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I was wondering if there is any way of doing some clean up using die. For example, if I created some files, but I would like them to be deleted if the program runs into a situation where it needs to die.

Thanks

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4 Answers 4

up vote 9 down vote accepted

END blocks are executed even if the program dies.

use File::Temp qw( tempfile );

# create "things"
my ($fh, $filename) = tempfile();

# die because of a problem
die ('a problem occured');

# clean up when dying
END { unlink $filename; }

If you want to do something only on die and not on a normal exit, you can use %SIG - just be aware that the handler replaces the normal die behavior, which you have to invoke yourself:

$SIG{__DIE__} = sub {
    unlink $filename;
    CORE::die @_;
}
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Thanks! So in your example, tempfile() conatins a die function? –  user1758367 Nov 8 '12 at 14:21
    
Well, no, in my example tempfile (from the File::Temp module) creates a temporary file and returns an open filehandle and the filename, which I then set up the END block to delete on exit. –  Mark Reed Nov 8 '12 at 14:28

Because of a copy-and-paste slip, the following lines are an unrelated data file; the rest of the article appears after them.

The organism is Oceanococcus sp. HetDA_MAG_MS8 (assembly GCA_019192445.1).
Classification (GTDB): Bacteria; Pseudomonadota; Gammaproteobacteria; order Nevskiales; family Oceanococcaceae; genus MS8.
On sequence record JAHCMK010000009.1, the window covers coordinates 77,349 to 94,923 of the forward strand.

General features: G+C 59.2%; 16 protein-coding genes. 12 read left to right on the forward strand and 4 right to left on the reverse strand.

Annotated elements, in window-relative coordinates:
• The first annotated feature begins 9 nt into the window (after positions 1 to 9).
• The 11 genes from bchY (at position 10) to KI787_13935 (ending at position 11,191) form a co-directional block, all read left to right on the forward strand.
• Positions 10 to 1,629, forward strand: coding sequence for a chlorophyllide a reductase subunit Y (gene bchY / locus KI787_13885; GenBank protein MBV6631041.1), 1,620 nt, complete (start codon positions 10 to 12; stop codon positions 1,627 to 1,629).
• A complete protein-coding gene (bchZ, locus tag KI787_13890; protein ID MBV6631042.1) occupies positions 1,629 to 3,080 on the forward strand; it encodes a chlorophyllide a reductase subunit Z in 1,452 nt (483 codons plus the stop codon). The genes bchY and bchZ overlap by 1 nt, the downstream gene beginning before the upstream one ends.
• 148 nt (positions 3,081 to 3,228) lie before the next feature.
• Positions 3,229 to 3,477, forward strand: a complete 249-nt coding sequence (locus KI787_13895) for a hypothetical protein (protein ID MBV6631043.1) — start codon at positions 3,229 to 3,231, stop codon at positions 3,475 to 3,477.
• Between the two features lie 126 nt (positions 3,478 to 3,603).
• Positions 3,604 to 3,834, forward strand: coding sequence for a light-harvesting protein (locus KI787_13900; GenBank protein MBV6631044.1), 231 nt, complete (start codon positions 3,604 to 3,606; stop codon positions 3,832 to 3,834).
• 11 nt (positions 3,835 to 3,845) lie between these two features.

I made an edit, so that it is more clear from the example... (if the edit will get accepted) –  Boris Däppen Jul 18 '13 at 15:54
2  
File::Temp will do this for you (tempfile(UNLINK=>1)) –  ysth Jul 18 '13 at 16:06
    
The example just wanted to demonstrate the usage of an END. So the usage of files are just an example (also in the question). But good point! –  Boris Däppen Jul 18 '13 at 16:19

You're probably looking for an END block (see perlsub). However, there are also many other variations on that theme. For example, Guard, which will allow cleanup from exiting a scope (whether by return, die, or goto), or just plain creating your own object with a DESTROY method, sticking your cleanup in that DESTROY method.

In this specific case, you may also be interested in File::Remove::clean - though it targets test files, it may also solve this particular issue.

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Another variation on this theme is a try/finally block, such as is given by Try::Tiny:

use Try::Tiny;

my ($fh, $filename) = tempfile();
try {
    some code here...;
}
finally {
    unlink $filename;
};
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If these are temporary files, that you want deleted when you are done whether you died or not, use File::Temp.

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